MARQUETTE – When Terry Reynolds decided to write what could be the first scholarly history of iron mining in Michigan, he found a treasure trove of source materials at the Northern Michigan University Archives. To illustrate the point, Reynolds estimates that the volumes of records, placed end to end, would span at least one-quarter mile in length.

NMU acquired the records last summer from the State of Michigan Archives in Lansing.

“Shortly after I started here six years ago, I took a tour of the state archives and saw a collection of CCI records in the stacks,” said Marcus Robyns, NMU archivist. “They weren’t getting any use. Once our site became a depository for local government records, it fell into place that the CCI records would be more relevant and useful here than in Lansing. We are getting a lot of requests from all over the country from people doing genealogical research on relatives who worked at the mines.”

NMU has since established a fellowship travel grant to support scholarly research and facilitate access to the collections stored in its archives and in Olson Library. Reynolds, a Michigan Tech history professor who is spending most of his sabbatical on the NMU campus, is the first recipient of the $500 grant. A second will be awarded for summer research by another scholar, based on an upcoming review of applications.

The material Reynolds is poring over comes primarily from Cleveland Cliffs, which was established in 1891 through the merger of Cleveland Iron Mining Co. and Iron Cliffs Co. in New York, and its predecessor companies. The documents are dated from 1849 through 1960. 

“There is an extensive amount of correspondence from Cleveland Cliffs’ predecessor companies before the merger,” said Reynolds. “Much of it is handwritten, which makes it very tedious to go through. William H. Barnum of Iron Cliffs had handwriting that was very hard to decipher, whereas Samuel Mather from Cleveland had very legible writing.”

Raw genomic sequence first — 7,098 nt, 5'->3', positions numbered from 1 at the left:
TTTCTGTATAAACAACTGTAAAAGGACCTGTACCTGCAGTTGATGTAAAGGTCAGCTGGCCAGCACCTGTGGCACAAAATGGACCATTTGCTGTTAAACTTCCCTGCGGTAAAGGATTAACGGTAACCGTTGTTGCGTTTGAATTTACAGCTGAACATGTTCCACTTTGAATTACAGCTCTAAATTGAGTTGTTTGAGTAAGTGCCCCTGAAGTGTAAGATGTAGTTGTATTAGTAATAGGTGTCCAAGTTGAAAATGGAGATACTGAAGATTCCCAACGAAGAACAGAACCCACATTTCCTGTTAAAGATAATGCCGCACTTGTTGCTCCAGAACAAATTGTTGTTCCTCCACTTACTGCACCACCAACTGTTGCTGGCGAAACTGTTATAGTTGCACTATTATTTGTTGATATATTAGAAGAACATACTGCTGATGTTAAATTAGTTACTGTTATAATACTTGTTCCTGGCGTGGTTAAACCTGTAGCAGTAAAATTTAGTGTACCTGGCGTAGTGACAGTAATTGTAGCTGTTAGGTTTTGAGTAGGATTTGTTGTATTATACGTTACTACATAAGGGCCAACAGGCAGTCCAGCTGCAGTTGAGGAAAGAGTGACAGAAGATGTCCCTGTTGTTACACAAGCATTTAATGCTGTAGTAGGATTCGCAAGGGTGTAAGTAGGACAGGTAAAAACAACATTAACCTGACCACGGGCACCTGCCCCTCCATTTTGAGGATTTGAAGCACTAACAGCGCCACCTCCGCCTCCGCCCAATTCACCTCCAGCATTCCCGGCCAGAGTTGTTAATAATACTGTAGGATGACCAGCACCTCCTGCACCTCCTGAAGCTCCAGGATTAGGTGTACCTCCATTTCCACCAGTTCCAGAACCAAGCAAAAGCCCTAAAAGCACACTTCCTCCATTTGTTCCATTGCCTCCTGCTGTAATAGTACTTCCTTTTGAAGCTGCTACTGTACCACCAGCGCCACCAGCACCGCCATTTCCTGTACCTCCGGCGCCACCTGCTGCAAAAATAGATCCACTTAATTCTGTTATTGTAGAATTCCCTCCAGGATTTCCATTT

After 1891, the amount of correspondence dwindled and gave way to detailed annual reports from the newly formed Cleveland Cliffs. Reynolds said the reports run between 200 and

900 pages. Many contain specific and lengthy data on safety issues – mine injuries and deaths, how lost-time accidents were classified according to responsibility, and success measures of safety programs.

Reynolds said the reports also revealed how mining companies diversified operations and engaged in business activities that one might not expect, mainly because of their extensive land holdings at the time.

“A large number of companies continued to believe they could process ore in the region and make a larger profit selling iron bars instead of raw ore,” he added. “As a result, the companies owned enormous tracts of land so they would have hardwoods to convert to charcoal to fuel the furnaces.  When the demand for charcoal iron faltered, they were left to find alternative uses for the land.

“On Grand Island in the 1920s and 30s, for example, Cleveland Cliffs was also involved in the trapping and sale of deer and the production and sale of maple syrup. Around 1900, the company was involved in colonization schemes in Alger County near Munising. The goal was to lure colonists to farm in the U.P. on cut-over areas and on some timberland. These are some things I didn’t expect to uncover.”

Reynolds plans to write one or two articles this summer as a prelude to at least one book on the subject. As a condition of the grant, he will return to NorthernÂ’s campus in the fall to make a public presentation on some aspect of his research.

“It’s easy to get discouraged because of the overwhelming amount of information that is available,” Reynolds said. “But I like to use a mining analogy: I’m going to mine all the ore I can now while I have this block of time and these bountiful information resources at my disposal. I can worry about crushing, refining and processing it all later.”

NMU is accepting applications from other scholars interested in researching the universityÂ’s historical collections for theses, dissertations, research papers or publications. The deadline is May 15. For more information, contact Marcus Robyns or Russ Magnaghi at (906)227-1225.

Prepared By
Kristi Evans
News Director